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Transfer secures over 80 acres of future parkland in Everett

EVERETT — A long-awaited land transfer from a private company to the city of Everett, for parks and recreational development, is soon happening.
About 87 acres in a south Everett industrial area will be turned over to the city in stages by the Cemex concrete company to turn into a park adjoining the Phil Johnson Ballfields, the 13-acre park that was developed after a prior company land transfer in 2001.
The City Council signed off on the transfer last week.
Counting the Phil Johnson Ballfields, Cemex ultimately will have donated 100 acres to the city. When the park is finally developed, it will be one of Everett’s largest. (Forest Park is the city’s biggest at 197 acres.)
The area is south of Glenwood Avenue and north of Casino Road.
The new parks would have “low impact recreation amenities” — such as trails, off leash areas, open space/grass play fields and playgrounds, according to city spokeswoman Meghan Pembroke.
Further development will be contingent upon approval of a future master plan, and fulfillment of commitments made by Cemex. The master plan is expected to be created in 2020-2l, according to Pembroke.
Nearly 20 years ago, the former owner of Cemex agreed to donate land for
parks in exchange for an agreement that allowed the company to re-develop some of its Everett land
—previously used mostly for “mineral extraction”—for other commercial and industrial purposes.
Fifty-seven of the donated acres are now prepared for transfer and approximately 27 acres will be turned over to the city on or before Jan. 31, 2021, when certain site preparations are completed by Cemex. The company also will pay $2 million, in five annual payments, to the city in exchange for a lessoning of “construction acceptance standards” on the 27-acre parcel. In the agreement, the city agreed that Cemex will not need to remove all water from the site prior to the transfer, but can place additional fill on the site that will help remove the water over a longer period of time.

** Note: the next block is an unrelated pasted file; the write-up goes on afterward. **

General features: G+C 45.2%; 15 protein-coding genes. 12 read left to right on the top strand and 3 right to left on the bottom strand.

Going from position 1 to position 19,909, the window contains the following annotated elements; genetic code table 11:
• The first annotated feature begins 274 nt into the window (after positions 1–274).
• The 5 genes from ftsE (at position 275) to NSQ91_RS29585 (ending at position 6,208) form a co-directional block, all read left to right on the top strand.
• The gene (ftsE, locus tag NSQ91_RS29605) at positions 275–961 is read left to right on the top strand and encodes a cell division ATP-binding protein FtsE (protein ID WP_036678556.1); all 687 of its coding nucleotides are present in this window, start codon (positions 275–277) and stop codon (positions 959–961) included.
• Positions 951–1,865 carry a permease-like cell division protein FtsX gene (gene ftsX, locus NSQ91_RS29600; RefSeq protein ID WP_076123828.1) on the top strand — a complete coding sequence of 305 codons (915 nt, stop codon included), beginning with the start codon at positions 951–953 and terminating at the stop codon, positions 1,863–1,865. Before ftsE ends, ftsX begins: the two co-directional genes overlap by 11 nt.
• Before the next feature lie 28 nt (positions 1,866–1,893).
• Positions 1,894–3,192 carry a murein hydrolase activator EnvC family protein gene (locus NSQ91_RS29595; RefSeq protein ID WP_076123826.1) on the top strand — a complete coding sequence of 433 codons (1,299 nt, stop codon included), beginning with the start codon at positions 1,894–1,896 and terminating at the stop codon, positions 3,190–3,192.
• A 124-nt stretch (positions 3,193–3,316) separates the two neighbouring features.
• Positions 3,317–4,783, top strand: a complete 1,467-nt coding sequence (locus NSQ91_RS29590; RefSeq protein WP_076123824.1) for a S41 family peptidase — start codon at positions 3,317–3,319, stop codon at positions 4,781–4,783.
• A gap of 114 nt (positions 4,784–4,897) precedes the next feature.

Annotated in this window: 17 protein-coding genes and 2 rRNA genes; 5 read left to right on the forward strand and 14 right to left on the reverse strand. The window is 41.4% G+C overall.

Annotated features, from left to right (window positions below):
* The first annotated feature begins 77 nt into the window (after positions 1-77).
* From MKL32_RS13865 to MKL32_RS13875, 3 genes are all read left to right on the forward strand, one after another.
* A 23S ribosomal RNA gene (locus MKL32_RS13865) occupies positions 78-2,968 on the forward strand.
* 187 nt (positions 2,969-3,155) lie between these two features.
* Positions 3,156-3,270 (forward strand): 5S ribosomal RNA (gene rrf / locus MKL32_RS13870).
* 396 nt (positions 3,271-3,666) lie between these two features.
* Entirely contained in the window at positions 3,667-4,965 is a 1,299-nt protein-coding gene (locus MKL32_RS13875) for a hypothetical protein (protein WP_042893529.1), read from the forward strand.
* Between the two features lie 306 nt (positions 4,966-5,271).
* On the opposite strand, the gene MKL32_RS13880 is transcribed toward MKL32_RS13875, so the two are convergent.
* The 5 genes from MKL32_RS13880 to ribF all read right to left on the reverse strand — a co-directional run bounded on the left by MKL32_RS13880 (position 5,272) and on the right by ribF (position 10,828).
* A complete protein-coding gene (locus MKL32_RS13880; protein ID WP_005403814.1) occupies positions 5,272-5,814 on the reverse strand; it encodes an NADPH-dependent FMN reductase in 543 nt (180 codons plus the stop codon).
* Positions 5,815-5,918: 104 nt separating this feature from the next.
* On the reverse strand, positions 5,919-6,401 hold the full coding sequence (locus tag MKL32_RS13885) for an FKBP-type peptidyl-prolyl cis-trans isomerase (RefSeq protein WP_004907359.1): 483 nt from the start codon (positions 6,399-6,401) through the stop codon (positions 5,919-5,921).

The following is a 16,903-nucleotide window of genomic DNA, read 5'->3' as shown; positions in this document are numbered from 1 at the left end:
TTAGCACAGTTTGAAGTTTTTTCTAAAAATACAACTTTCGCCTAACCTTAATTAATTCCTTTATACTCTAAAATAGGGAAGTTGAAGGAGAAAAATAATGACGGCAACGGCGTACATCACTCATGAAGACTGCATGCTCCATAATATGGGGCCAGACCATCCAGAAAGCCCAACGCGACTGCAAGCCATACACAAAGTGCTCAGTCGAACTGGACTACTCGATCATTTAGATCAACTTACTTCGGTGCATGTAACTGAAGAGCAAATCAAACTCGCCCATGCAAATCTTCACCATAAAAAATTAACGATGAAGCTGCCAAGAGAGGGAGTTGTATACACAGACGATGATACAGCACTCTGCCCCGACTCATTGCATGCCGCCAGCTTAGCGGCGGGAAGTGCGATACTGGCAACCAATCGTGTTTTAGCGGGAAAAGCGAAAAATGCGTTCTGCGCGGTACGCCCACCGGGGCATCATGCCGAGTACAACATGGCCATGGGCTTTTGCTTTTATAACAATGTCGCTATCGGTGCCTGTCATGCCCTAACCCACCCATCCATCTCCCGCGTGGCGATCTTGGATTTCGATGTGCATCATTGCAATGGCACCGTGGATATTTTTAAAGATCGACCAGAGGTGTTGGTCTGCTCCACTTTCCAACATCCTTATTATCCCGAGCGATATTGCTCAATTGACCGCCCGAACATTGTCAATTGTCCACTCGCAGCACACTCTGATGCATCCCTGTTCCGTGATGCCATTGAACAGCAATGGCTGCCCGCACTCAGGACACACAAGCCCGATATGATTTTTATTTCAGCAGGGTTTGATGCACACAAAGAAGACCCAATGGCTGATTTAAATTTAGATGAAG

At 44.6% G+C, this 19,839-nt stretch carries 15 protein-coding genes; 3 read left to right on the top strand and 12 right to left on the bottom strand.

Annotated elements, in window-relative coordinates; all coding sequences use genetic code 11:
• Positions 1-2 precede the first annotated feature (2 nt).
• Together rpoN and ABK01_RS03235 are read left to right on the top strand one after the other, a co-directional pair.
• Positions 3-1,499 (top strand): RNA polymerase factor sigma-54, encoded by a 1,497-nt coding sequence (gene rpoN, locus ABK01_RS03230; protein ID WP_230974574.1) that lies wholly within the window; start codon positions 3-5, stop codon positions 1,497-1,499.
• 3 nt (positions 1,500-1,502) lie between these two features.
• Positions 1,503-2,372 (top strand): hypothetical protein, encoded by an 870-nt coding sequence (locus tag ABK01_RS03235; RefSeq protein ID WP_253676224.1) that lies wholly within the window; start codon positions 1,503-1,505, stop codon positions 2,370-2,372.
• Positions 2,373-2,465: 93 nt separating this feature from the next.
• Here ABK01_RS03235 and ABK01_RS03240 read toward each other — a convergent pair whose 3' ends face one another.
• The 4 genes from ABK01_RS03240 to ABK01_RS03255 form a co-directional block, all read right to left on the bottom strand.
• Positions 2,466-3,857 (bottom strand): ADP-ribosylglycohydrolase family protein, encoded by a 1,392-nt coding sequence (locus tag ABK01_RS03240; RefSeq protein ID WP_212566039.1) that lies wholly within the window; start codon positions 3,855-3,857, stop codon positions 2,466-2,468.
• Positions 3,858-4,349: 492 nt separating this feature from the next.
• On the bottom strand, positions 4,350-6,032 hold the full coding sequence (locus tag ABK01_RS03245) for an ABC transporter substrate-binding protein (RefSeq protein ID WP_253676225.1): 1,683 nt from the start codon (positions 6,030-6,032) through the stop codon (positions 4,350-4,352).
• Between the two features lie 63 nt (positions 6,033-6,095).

The city also will receive an additional $413,500, providing 2.62 acres is subtracted from the 27-acre parcel; those acres can be sold or developed by Cemex. According to Pembroke, 1.61 acres will be developed by Fed Ex and the remaining land used by Cemex.
The $2.4 million will be placed in the parks department’s capital reserve account and used specifically for development at this location. The money can be used to “help leverage other funds,” such as a state grant for local parks through the Washington Wildlife and Recreation Program.
Paul Kaftanski, a city executive director, said the bottom line is that this property is finally coming into Everett’s hands. “We need more park land in the city,” he said.
Kaftanski said the generous size of the park will allow for more options. “You can develop lots of recreational activities” on that much land, he said.
Kaftanski said larger parks serve two purposes: They can be a neighborhood park for local residents as well as a “destination” park that people will access by car.
The city will try to “design what is appropriate for that location,” he said.

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